Marx, the first real globalist By William Bowles

17 June 2009

If nothing else, the wholesale plunder of the planet’s natural resources has brought into sharp focus the necessity for some kind of global (and globally enforceable) regulation of what’s left of the planet’s precious cargo of life. But can capitalism undertake such a task? Not only that, is it willing to do so and is even some kind of ‘reformed’ capitalism capable of doing so given that the basic drive of capitalism is expand or die.

The clarion call of Marx and his 19th century socialists was Internationalism, ‘All Workers of the World Unite’, predicated as it was on the globalizing nature of industrial capitalism as it sought to expand the capitalist market into every nook and cranny where there was a buck to be made. And in so doing, Marx correctly predicted that industrial capitalism would create an organized and politically conscious working class wherever it spread, who were at the time, the most advanced section of working people, and that it would be the organized working class ‘led’ by a revolutionary organization that would do away with capitalism and replace it with a rational, planned socialist economy.

So much for the theory. The practice has taught some of us valuable lessons about just how difficult it is to build a socialist economy and not merely because we had nothing but theory to go on but also because the dominant capitalist states were determined that any and all alternatives to capitalism would and should fail and crucially, should be seen to fail.

That said, it is now apparent that the scale of the plundering is so huge that it threatens the future of life on the planet let alone the possibility of socialism, and it is most visible in the planet’s oceans with some estimates suggesting that in less than forty years 90% of the ocean’s fish stock will have been wiped out. With 1 billion people totally dependent on fish as their source of protein, this is a crisis of staggering proportions. And the thought of our planet’s oceans empty of life is simply too appalling to contemplate! The ocean is after all, our womb, we even cry salt tears.

The plain fact is, that rather than rising populations being the cause of resource depletion (Malthus rears his ugly, dead head once again), it is the insatiable appetites of the allegedly developed nations, perhaps 10% of the world’s population that is responsible for the carnage.

Around ten million sharks are slaughtered every year just for the unfortunate creature’s fins to satisfy the desires of a handful of wealthy Japanese. The carcass is tossed back into the ocean.

Every year millions of tons of tuna are sucked out of the ocean just so we can have a damn tuna sandwich, and it’s not like these are necessities, they are luxuries we can well do without. But how do you regulate 70% of planet when our ‘global’ economy is a free-for-all?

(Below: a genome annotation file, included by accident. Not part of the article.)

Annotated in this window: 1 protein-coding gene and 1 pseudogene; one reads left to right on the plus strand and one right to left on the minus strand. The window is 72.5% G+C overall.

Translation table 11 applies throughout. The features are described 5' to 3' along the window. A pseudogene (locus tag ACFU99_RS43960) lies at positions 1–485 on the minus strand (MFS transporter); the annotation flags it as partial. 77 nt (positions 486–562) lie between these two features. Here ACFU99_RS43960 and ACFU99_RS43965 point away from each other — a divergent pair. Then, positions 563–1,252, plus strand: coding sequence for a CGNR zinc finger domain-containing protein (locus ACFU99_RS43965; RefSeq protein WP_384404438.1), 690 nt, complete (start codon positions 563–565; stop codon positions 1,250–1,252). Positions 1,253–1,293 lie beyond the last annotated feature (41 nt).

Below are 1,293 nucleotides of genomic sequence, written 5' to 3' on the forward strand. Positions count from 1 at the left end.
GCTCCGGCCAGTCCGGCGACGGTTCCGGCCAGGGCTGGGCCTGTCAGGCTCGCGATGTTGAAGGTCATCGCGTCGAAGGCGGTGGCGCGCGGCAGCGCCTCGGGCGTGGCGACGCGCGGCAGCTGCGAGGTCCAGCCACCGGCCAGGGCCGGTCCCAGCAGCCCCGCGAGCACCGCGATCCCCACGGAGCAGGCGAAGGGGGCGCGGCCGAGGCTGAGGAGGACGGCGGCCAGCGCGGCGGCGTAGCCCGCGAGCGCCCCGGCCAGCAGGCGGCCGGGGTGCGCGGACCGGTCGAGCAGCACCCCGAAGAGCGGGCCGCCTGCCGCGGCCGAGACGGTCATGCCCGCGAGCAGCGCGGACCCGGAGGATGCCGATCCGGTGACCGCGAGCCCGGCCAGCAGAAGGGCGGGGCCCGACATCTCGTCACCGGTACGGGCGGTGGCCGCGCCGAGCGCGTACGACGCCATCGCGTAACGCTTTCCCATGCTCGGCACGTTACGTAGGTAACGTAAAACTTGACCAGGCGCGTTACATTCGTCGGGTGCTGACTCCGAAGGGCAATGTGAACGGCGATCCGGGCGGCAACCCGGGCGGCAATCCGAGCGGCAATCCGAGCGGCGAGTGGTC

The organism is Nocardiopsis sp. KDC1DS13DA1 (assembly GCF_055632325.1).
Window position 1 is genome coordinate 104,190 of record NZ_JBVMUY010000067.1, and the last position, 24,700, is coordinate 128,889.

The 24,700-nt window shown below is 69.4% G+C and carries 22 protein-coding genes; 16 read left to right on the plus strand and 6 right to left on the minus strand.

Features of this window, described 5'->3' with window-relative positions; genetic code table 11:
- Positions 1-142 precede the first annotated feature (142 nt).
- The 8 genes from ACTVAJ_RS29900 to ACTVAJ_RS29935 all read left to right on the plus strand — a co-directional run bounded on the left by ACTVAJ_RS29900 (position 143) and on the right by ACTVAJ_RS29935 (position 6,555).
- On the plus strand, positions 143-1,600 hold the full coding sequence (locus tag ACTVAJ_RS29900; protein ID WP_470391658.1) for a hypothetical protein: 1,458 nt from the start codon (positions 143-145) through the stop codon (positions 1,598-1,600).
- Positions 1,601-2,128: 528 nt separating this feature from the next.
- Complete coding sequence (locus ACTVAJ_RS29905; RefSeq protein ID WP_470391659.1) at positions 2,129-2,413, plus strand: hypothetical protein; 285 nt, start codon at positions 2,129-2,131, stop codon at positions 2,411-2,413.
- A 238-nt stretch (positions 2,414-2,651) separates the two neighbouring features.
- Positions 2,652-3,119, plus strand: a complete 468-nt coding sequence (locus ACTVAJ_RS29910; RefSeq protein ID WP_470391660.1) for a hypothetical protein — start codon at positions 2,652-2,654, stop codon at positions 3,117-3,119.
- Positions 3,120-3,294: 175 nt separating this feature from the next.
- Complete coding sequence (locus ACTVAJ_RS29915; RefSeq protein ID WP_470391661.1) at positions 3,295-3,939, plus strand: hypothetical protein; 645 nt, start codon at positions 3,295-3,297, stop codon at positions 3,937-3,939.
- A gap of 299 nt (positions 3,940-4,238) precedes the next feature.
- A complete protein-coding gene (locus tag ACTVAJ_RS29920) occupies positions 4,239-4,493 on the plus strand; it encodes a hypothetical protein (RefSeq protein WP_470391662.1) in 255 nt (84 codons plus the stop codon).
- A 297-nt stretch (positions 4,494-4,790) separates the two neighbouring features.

The issue is simple: can capitalism solve the crisis that confronts us without signing its own death warrant and is it even willing to try? History shows us that the answer is a resounding no to both questions.

Is Cuba showing us the way forward?

There is a certain irony in the fact that Cuba, through force of circumstance has had to embark on the construction of a sustainable economy. But it’s no accident that the world’s only socialist economy has embarked on such a revolutionary course for it is literally the only country on the planet capable of undertaking such a task. That it is in part because of the decades-long US embargo coupled to the collapse of the Soviet Union in no way diminishes the accomplishment. But regardless of the reasons, Cuba has shown us not only that it’s possible but impossible without a planned, socialist economy.

Imagine if you will, another island nation, the UK, taking a comparable route to the future? Cuba is after all, a poor country that for decades has been deliberately starved of resources and, like other countries that attempted to construct socialism, it lacks a developed infrastructure. In a word it was the least equipped to take on such a gargantuan task, let alone do it in the shadow of ‘El Norte’.

Everything that Marx wrote 150 years ago pointed in the direction that we are now being forced to consider. But will it take ecological collapse to get us to confront the issue and will that be too late?

This is not an academic question, it is now an issue of survival. But will it be only when there are no cans of tuna on the shelves or fish in the chippie that our overfed and under-informed populace wake up to the reality of the situation?

In the past, the struggle for socialism was predicated on economic and political justice for all working people and this hasn’t changed but what has changed is that the effects of unending ’growth’, that is, expansion of the capitalist ‘market’ has finally met its limit, the planet itself.

But if you think this would be some kind of wake-up call to our so-called leaders, think again. Can a leopard change its spots? Instead, it’s seen as yet another opportunity to make money! Worse still, the responsibility for ending this madness has been dumped on us but crucially without any corresponding power to do anything meaningful about it. Instead we are brow-beaten into tightening our belts, even criminalized for dumping too much garbage! Garbage we didn’t create but are forced to buy when we go to the supermarket. We get the guilt and Tesco’s shareholders get the gelt.

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